Before you run to your bathroom drawer and start tossing jars, let's take a closer look at the doctor's concerns. Quoting directly from his website Dr. Oz states:
Mineral makeup is a big trend. Made from minerals such as mica, which are used for industrial purposes as well, these tiny particles are a thousand times smaller than predecessors from even 10 years ago. Their small size makes for a smoother, more flawless look, but it has one serious unintended consequence. The particles are so tiny they fall quickly through the air and can be inhaled easily into your lungs. When construction workers use mica in products such as spackle, they wear masks to protect their lungs from scarring over time. Though there are no studies showing damage from makeup use to date, experts say the long-term use and inhalation of minerals in makeup can lead to inflammation, irritation, and lung disease in women and girls.
While the quote does state "there are no studies showing damage from makeup use to date," and I find that encouraging, I am a "DES granddaughter" (have genetic deformities of my reproductive system due to a drug my grandmother was given to prevent miscarriage a full generation before I was even conceived) and don't necessarily want to wait around for a few decades to see if mineral makeup is really safe or not. I would rather err on the side of caution when it comes to possible long-term consequences! I want to take time to really investigate product, and potential problems with these products now.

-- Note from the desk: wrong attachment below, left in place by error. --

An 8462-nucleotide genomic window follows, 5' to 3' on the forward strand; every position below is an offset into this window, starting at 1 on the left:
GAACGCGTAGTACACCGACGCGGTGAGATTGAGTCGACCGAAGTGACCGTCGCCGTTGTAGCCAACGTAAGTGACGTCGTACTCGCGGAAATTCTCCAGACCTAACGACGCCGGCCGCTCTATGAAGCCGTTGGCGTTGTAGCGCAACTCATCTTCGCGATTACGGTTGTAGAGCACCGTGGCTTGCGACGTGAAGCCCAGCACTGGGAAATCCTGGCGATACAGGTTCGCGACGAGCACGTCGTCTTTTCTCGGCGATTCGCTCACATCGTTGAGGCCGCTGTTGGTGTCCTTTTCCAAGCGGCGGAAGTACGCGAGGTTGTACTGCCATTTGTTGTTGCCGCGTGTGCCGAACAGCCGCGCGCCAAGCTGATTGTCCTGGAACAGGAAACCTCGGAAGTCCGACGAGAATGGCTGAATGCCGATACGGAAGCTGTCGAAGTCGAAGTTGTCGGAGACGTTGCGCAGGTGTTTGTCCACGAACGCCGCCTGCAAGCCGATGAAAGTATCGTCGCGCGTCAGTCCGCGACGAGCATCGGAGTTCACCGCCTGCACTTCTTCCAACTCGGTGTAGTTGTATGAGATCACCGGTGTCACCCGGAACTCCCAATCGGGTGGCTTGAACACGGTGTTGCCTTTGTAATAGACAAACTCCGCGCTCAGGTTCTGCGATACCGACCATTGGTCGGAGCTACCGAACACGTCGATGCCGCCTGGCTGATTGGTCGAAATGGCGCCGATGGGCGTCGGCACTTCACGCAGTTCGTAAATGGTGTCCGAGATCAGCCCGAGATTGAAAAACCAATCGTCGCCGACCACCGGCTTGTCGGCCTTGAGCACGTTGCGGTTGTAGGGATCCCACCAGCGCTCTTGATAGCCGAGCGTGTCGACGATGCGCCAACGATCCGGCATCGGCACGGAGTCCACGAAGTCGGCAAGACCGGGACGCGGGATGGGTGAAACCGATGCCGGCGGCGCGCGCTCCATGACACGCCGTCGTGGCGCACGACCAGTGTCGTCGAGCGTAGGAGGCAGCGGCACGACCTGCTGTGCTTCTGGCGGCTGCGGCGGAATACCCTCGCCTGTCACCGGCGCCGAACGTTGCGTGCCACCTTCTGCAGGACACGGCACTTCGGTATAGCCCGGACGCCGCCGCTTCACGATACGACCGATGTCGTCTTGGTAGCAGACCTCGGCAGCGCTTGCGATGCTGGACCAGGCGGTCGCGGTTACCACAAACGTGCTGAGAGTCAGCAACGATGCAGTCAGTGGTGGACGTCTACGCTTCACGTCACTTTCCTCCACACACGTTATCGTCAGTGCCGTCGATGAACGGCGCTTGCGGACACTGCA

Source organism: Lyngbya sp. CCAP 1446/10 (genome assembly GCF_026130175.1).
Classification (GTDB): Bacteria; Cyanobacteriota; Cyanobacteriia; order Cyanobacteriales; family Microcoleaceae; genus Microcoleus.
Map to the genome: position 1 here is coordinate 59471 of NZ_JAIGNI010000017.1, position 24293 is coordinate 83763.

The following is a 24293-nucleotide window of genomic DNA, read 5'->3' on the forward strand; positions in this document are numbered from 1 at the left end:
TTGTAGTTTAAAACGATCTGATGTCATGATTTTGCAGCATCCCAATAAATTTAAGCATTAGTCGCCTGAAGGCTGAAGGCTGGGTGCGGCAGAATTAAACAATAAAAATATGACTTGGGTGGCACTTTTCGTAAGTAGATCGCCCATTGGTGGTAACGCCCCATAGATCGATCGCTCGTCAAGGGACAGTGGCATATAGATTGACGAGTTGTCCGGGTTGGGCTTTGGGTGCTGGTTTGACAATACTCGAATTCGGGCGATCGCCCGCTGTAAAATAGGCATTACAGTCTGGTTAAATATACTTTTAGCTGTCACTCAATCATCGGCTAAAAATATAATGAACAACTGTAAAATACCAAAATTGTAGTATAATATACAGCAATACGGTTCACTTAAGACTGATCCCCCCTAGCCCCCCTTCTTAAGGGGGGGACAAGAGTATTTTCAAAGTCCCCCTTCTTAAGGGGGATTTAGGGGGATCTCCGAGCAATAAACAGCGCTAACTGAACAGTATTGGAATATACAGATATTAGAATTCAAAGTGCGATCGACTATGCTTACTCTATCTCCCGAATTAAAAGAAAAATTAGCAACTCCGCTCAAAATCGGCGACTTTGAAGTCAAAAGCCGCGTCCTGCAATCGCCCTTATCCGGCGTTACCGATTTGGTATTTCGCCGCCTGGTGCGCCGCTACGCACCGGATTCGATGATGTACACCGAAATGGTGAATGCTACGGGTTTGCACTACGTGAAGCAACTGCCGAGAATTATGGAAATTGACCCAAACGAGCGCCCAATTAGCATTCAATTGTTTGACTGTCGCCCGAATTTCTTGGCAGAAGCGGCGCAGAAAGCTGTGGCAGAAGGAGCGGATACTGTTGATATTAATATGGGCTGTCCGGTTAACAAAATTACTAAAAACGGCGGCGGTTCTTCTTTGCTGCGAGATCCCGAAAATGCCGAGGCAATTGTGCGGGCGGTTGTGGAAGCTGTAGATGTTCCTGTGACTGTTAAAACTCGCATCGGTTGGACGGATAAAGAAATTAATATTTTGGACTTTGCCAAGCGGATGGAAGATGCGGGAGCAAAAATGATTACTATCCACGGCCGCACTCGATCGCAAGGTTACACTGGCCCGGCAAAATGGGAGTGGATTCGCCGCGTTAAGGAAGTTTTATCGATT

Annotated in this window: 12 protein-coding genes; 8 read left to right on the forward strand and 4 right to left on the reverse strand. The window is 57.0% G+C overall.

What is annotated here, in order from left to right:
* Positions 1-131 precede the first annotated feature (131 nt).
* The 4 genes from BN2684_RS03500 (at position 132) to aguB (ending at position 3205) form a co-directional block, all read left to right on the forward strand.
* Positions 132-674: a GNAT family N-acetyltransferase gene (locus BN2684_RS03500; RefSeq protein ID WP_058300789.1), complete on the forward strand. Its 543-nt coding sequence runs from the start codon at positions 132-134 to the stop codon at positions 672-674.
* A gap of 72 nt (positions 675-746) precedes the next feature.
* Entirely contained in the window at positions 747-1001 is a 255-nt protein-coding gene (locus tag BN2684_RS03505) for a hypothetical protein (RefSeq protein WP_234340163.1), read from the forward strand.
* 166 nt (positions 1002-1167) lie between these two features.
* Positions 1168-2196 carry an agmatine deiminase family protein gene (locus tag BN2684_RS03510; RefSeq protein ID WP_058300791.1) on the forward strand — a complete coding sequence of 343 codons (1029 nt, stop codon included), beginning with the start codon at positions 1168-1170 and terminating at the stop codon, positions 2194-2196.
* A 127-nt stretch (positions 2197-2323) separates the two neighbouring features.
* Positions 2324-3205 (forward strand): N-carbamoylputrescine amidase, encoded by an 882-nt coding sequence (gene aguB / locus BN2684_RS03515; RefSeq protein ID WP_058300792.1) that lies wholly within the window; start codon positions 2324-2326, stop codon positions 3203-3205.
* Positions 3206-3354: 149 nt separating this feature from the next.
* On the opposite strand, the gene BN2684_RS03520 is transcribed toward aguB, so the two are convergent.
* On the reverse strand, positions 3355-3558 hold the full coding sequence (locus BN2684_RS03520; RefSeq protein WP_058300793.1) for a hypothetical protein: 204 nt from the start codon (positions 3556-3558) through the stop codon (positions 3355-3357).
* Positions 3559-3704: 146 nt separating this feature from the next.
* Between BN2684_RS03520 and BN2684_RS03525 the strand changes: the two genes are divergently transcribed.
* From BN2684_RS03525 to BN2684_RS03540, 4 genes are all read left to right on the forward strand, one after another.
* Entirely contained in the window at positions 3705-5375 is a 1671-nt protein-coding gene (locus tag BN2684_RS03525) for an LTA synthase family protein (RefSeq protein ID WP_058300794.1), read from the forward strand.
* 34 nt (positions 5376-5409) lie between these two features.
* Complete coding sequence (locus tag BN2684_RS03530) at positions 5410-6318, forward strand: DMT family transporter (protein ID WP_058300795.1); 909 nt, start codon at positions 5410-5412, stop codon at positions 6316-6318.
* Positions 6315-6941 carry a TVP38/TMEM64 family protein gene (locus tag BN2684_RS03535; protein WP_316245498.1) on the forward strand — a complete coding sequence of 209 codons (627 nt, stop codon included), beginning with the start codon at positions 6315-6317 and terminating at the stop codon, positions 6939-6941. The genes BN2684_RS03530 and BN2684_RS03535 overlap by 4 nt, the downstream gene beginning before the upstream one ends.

It seems that Dr. Oz is taking issue specifically with the size of mineral makeup particles. What he is describing are minerals that has been taken through the process of "micronization". While some mineral makeup brands proudly promote their micronized products for smooth application, one more thing I love about Affordable Mineral Makeup™ is that it offers great coverage and smooth application yet doesn't sacrifice safety, intentionally choosing not to use nanoparticles or micronized minerals.
Still worried? I only made the mistake of breathing in my mineral makeup once before learning a simple technique of breathing out as I applied my makeup! Micronized or not, it isn't fun to breath anything other than air. And as far as that air goes, we aren't talking about industrial application here where huge factory manufacturing processes are leaving microscopic particles hanging thickly in the air. We are talking about small quantity application in home usage where common sense and practicality (like not wanting to waste product) are going to positively regulate air quality.
I'm not a medical professional, but Dr. Oz, when I read through the very dangerous ingredients of so many chemically-laden products out there, I really have to wonder how mineral makeup made it onto your Cosmetic Culprits hit list???